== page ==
The fact, however, is that it was the blundering of George H. W. Bush and Baker in 1990 that set the stage for George W. Bush’s calamitous move thirteen years later.
We went to a very moving commemoration in London this week marking the 80th anniversary of Krystallnacht-- when thousands of German Jews were rounded up and sent to concentration camps. The opening salvo, as it were, of the Holocaust. But what I found most appalling–because of its relevance to today’s headlines --was not the description of those horrific events, but the motivation of a top Nazi official responsible for carrying out Hitler’s genocidal commands.
Reading the horrified reactions to the bloody attack on the Tree of Life synagogue in Pittsburgh, one has the impression that the assault was carried out by a crazed individual operating from the most deranged fringe of America’s alt-right: a product of the brutal politics of Donald Trump and social media run amok. The fact is that, though America would dearly love to forget it, anti-Semitism has long been deeply embedded in the U.S.
Donald Trump stands accused of “treason” after his outrageous summit with Vladimir Putin. Those startling charges are no longer coming from the political fringes, but from mainstream politicians, officials, and the press. Despite the gravity of the situation, craven Republican leaders still refuse to act. Is the only option to hope for the best in the November congressional elections, while leaving a treasonous leader in charge of the world’s most powerful nation?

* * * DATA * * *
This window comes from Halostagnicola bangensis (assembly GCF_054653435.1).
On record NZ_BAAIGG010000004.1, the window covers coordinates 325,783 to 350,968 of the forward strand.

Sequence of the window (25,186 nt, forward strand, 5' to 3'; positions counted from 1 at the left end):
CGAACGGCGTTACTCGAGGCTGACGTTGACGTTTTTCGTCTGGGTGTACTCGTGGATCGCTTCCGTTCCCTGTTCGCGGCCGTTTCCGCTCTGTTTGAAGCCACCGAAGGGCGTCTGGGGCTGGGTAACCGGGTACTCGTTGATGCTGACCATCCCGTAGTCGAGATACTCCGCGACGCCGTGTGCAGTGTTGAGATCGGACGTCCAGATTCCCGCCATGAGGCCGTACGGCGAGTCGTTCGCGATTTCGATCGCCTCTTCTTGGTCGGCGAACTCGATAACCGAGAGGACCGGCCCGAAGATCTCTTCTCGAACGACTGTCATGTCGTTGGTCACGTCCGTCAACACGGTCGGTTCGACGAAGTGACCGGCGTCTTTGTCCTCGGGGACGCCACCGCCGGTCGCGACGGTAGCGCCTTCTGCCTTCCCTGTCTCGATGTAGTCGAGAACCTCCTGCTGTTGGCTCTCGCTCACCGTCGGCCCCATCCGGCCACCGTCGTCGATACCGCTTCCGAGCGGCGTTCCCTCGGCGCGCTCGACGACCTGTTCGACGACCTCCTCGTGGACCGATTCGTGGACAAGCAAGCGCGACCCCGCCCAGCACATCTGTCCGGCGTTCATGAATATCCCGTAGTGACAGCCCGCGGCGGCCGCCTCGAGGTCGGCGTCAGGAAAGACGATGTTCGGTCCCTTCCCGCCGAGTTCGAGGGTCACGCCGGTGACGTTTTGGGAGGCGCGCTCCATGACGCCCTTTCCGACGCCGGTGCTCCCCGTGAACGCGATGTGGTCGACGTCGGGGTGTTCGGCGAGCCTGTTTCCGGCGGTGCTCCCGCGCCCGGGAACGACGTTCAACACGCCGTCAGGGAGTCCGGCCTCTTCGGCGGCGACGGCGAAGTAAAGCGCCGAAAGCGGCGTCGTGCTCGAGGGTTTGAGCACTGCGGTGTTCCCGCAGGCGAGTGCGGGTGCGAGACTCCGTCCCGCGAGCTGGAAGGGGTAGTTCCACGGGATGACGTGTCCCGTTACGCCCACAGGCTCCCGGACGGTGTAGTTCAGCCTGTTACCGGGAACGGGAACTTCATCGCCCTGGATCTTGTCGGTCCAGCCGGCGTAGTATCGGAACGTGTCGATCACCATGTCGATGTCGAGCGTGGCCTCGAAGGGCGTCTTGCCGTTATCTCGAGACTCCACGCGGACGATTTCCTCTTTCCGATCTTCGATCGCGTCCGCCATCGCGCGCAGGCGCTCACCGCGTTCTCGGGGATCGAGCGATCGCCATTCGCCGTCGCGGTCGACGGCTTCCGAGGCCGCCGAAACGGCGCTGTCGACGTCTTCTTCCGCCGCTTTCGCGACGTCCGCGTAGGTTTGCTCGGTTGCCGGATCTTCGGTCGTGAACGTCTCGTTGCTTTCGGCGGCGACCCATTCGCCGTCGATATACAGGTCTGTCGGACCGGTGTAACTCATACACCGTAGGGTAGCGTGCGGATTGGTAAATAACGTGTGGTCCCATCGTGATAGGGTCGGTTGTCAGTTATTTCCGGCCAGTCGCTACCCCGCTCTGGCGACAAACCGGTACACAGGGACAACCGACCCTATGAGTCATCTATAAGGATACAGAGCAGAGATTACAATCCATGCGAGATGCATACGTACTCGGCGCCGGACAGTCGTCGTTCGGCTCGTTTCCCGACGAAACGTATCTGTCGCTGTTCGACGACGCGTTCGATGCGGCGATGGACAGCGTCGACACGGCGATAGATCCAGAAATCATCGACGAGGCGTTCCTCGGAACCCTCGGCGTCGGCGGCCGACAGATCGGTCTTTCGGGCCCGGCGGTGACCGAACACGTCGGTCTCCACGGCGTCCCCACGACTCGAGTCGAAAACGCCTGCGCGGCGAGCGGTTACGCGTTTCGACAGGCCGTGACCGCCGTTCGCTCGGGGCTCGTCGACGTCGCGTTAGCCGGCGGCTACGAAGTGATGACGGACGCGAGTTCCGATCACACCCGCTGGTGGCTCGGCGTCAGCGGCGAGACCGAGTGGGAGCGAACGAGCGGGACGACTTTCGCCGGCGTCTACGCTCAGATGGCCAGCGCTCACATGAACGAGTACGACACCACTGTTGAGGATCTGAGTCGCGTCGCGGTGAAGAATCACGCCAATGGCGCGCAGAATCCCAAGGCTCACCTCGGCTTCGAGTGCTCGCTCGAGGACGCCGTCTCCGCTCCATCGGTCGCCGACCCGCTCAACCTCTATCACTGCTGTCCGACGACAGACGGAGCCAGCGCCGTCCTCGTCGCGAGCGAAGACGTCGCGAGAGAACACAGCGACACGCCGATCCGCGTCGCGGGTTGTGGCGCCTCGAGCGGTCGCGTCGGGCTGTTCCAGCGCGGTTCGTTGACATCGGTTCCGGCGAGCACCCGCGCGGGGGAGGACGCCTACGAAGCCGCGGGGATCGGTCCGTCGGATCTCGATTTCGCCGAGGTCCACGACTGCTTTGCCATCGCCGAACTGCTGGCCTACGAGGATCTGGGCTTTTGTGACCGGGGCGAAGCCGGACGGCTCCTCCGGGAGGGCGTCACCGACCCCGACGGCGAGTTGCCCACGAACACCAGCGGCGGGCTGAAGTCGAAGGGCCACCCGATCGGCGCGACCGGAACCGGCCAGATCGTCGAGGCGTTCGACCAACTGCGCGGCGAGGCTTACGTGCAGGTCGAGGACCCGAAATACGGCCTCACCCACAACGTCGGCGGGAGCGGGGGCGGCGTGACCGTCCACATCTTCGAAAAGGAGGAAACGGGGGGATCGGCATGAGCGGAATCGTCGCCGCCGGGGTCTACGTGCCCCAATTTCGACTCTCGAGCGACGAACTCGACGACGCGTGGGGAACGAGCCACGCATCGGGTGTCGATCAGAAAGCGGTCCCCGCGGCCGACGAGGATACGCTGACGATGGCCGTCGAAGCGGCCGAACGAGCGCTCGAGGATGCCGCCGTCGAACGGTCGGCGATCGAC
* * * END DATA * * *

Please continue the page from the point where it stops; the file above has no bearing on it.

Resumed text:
There is another path, a harrowing one, but one that might ultimately be the only way out for America. I describe it in my novel “Deep Strike” –the tale of a corrupt, dysfunctional American president, Walter Stokes, elected with the help of Russian hacking. The book was published a year ago, but it could never be more relevant.
A deranged American president wins election with the aid of Russian hacking. Over the following months, he becomes increasingly brutish. His wild, rabid Tweets and tempestuous acts dismay even his closest supporters. He flirts with nuclear disaster. America’s basic democratic foundations are challenged. Yet Congressional leaders refuse to act. Difficult to believe this is real life.